|Klipsch Image X10i Headset Review|
|Home Theater Accessories Accessories|
|Written by Todd Whitesel|
|Wednesday, 03 March 2010|
The Image X10is are Klipsch's lightest in-ear headset, with an in-line microphone and a 3-button remote for taking phone calls and controlling files on iPods, iPod touches and iPhone 3GS. Although the X10is are Apple compatible, the audience for these headsets is the music-loving audiophile with an iPod or iPhone stuffed full of tunes. With a suggested sticker price of $349.99, it's doubtful casual listeners will plunk down more green on a set of headphones than the cost of the media player itself.
Put the Image X10i under a microscope, and inside each machined aluminum assembly you'll find a balanced, full-range armature micro-speaker with its own internal diaphragm driven by an electromagnetic motor system. Klipsch asserts that an armature offers higher output, extended frequency response and better high frequency detail than moving coil speakers.
Five pairs of different-sized ear tips is better than a one-size-fits-most approach found in some headsets. I had the best fit and sound with the double-flange ear gels. These nifty nubs fit snugly and are great at blocking outside noise. Klipsch notes that about 60 percent of users will opt for the single-flange, medium size gels that come fitted to the phones in the box. Even so, it's worth trying each gel to get the best fit. When the gels get dirty, a small cleaning tool takes care of any buildup on the gels or headphone nozzle.
A 3-button headset control, positioned at the cord's yoke, turns the Images into a remote and microphone for iPod and iPhone users. The remote and 360-degree microphone is compatible with iPod Nano (4th generation), iPod Classic (120GB), iPod Touch (2nd generation), iPhone 3GS and some newer Blackberry models. The Remote works with iPod Shuffle (3rd generation). Additional v. 1.0.3 software is required for use with iPod Nano (4th gen); 2.0.1 software for iPod Classic and 2.2 or later for iPod Touch. A sliding clip makes it easy to attach the wire to a shirt for active uses such as walking, jogging or biking.
Klipsch includes an airplane adaptor and 1/4-inch adapter to connect the X10is to a traditional stereo component headphone input; however, the headset wire is really too short for connecting to a receiver or amplifier. If you go that route, you'll need an extension cable unless you want to sit right next to the component. The headphones and accessories come in an attractive, protective flip-top carrying pouch.
It doesn't take an audiologist to know that extended exposure to sound through headphone devices can potentially damage hearing. In the owner's manual, Klipsch includes a chart of OSHA Guidelines for noise exposure limits to minimize any harmful effects. It's well worth a quick review.
I used the Image X10is for music listening only, as I don't have a phone compatible with the microphone feature. My main “source” was the bank of tunes stored on my Mac mini, with some further auditioning via an iPod Nano (1st generation). In many ways, the Image X10i Headset mirrored the sound of Klipsch's WF-34 floor-standing loudspeakers. Both are extremely clean, crisp, detailed and fast. The best bass response comes from having a perfect acoustic seal with the tips and ear canal. I heard a slight tendency toward treble and upper-end frequencies, with well-defined but never distorted or overly booming bass. The phones have laser-like precision and open the door to the smallest details of every recording. They are also very comfortable and so light that one can listen for hours without mechanical fatigue.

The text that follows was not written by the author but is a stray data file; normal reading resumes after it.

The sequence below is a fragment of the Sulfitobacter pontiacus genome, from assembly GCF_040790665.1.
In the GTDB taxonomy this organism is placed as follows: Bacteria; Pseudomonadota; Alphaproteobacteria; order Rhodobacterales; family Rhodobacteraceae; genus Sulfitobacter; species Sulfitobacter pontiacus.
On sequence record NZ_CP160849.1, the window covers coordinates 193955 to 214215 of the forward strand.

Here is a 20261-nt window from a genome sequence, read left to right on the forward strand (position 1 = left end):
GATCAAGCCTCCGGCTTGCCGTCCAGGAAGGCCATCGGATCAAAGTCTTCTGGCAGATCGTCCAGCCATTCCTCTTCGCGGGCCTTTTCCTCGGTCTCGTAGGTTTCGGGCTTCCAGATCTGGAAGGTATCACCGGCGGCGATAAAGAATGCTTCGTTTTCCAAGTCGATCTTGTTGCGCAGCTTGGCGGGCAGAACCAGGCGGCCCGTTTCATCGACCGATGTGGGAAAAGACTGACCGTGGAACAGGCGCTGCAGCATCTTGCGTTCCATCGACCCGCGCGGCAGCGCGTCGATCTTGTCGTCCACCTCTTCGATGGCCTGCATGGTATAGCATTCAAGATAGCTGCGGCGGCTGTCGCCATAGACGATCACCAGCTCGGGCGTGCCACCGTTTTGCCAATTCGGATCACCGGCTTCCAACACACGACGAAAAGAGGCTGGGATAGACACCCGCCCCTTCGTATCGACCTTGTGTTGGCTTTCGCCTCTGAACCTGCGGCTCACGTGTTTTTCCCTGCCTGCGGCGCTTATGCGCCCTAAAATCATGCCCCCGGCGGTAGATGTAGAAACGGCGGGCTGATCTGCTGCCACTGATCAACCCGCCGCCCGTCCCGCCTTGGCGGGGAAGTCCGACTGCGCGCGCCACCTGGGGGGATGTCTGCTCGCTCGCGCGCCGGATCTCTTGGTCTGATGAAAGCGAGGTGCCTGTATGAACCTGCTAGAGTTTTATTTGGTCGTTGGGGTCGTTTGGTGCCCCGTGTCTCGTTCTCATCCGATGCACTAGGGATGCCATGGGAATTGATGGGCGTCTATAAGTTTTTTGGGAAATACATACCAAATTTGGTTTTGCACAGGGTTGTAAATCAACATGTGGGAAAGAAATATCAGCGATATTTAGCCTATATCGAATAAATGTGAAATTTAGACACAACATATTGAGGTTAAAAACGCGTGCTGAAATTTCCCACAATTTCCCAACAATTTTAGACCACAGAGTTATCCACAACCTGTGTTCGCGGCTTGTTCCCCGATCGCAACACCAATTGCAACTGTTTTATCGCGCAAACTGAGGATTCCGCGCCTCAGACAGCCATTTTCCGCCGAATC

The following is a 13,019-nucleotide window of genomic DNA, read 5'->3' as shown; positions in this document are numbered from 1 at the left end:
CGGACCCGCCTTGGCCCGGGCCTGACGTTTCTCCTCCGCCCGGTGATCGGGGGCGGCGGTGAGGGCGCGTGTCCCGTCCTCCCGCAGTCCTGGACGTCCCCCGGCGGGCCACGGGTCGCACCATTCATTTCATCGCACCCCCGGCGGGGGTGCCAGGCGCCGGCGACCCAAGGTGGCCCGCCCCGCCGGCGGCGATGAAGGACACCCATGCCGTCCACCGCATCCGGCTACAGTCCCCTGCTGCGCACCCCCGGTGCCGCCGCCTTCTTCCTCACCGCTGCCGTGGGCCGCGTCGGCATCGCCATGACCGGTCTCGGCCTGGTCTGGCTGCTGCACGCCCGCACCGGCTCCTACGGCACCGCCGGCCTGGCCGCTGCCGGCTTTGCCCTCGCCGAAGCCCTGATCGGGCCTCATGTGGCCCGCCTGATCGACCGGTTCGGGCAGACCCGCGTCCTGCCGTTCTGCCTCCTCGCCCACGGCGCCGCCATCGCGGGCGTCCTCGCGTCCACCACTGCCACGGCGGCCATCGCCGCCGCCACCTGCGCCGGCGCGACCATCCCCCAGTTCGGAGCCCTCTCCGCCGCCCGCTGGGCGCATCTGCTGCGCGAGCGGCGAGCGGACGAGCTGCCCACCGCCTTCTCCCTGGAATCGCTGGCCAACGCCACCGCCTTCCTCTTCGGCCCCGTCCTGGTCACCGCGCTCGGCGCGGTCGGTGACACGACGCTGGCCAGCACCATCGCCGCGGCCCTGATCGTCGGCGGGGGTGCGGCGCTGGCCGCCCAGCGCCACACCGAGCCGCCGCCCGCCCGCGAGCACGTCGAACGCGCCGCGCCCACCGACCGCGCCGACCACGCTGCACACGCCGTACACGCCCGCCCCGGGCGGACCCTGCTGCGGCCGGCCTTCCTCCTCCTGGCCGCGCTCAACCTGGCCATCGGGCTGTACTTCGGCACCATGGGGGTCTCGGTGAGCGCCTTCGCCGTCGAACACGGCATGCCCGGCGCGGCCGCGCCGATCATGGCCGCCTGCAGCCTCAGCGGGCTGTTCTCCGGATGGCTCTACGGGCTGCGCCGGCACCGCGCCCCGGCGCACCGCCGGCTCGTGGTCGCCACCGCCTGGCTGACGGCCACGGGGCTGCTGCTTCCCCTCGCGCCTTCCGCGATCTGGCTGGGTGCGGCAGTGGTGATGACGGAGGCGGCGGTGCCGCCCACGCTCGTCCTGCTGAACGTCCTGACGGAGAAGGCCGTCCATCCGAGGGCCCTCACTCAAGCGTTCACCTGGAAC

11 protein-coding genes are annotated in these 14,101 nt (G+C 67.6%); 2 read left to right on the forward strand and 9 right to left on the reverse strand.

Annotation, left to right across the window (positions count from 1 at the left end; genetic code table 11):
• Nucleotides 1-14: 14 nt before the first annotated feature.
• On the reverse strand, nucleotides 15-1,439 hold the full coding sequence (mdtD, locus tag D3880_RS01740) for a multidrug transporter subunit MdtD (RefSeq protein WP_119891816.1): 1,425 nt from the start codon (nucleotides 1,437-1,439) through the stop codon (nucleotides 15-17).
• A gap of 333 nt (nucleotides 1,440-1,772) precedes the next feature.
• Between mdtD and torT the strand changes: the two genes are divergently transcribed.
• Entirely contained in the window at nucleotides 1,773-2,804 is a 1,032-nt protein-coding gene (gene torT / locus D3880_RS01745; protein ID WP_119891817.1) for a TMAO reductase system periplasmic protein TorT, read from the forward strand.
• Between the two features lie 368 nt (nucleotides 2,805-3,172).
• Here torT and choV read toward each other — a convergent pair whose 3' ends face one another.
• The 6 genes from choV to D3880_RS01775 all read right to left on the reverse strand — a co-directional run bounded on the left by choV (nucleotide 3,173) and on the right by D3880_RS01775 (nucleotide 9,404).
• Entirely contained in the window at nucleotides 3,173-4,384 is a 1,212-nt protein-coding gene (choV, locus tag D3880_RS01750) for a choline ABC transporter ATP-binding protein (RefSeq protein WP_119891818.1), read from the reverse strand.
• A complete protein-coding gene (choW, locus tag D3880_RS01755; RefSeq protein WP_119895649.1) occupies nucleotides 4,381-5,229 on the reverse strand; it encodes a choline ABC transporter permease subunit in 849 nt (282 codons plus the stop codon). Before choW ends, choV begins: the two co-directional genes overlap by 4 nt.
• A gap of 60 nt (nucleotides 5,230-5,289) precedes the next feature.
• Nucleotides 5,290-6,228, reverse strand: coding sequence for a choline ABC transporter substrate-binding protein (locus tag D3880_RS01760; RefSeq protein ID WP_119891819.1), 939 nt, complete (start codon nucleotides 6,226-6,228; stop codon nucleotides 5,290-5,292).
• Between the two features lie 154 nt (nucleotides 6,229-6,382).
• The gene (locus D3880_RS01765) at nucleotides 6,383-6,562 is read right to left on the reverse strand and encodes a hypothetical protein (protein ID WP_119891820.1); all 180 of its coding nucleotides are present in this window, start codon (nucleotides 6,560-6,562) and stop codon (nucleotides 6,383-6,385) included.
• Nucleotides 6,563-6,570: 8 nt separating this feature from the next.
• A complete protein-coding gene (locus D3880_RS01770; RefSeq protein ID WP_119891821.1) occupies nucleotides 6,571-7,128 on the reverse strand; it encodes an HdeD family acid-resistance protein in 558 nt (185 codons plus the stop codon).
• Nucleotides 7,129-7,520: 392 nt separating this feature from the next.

Van Morrison & The Chieftains' remaking of Morrison's “Celtic Ray,” from 1988's Irish Heartbeat, features a bevy of instruments, including tin whistle, fiddle, bodhran, fretless bass and harp. There's a lot going on, but the X10is excelled at not only imaging but imaging with dimension. I could hear the natural reverb of the bass strings being plucked and sounded, but kept in balance with the delicate arpeggios of Derek Bell's harp and Paddy Maloney's pining whistle lines.
Rush's “Red Barchetta” opens with Alex Lifeson playing a series of guitar harmonics that gradually increase in volume before Geddy Lee and Neil Peart enter on bass and drums, respectively. It's an atmospheric and ambient recording, and the X10is excelled at presenting the individual sounds of each instrument with power and vitality. I mentioned transients earlier, and Rush's music is transient central thanks to Peart's imagination and incredible technique. For such tiny speakers, the Images rock.
The timpani is not usually associated with rock and roll music, but the kettledrums are used to great effect on Cream's classic “White Room.” In Ginger Baker's hands, the drums create a dark and mysterious vibe. Listening through the Images was a treat, with the timpanis sounding like tuned percussion, and Eric Clapton's spaced-out wah-wah guitar came through in all its psychedelic glory.
On high-resolution fare, the Images are even better. HDtracks 24-bit/96kHz offering of The Kinks' 1978 release Misfits is a gorgeously detailed affair, and the Klipsch phones sang with accuracy and clarity with zero hint of distortion or other unwanted sonic baggage.
Compared to Monster's excellent Turbine Pro in-ear speakers, the Klipsch set images better, has cleaner sound and doesn't require as much volume to attain suitable listening levels. The Image X10is make a strong case for being “the reference” in-ear headphones. Overall, the Image X10is offer excellent dynamics, clarity and definition. Their combination of comfort and way with music makes for an easy recommendation. Simply put, they are the best in-ear headphones I've heard.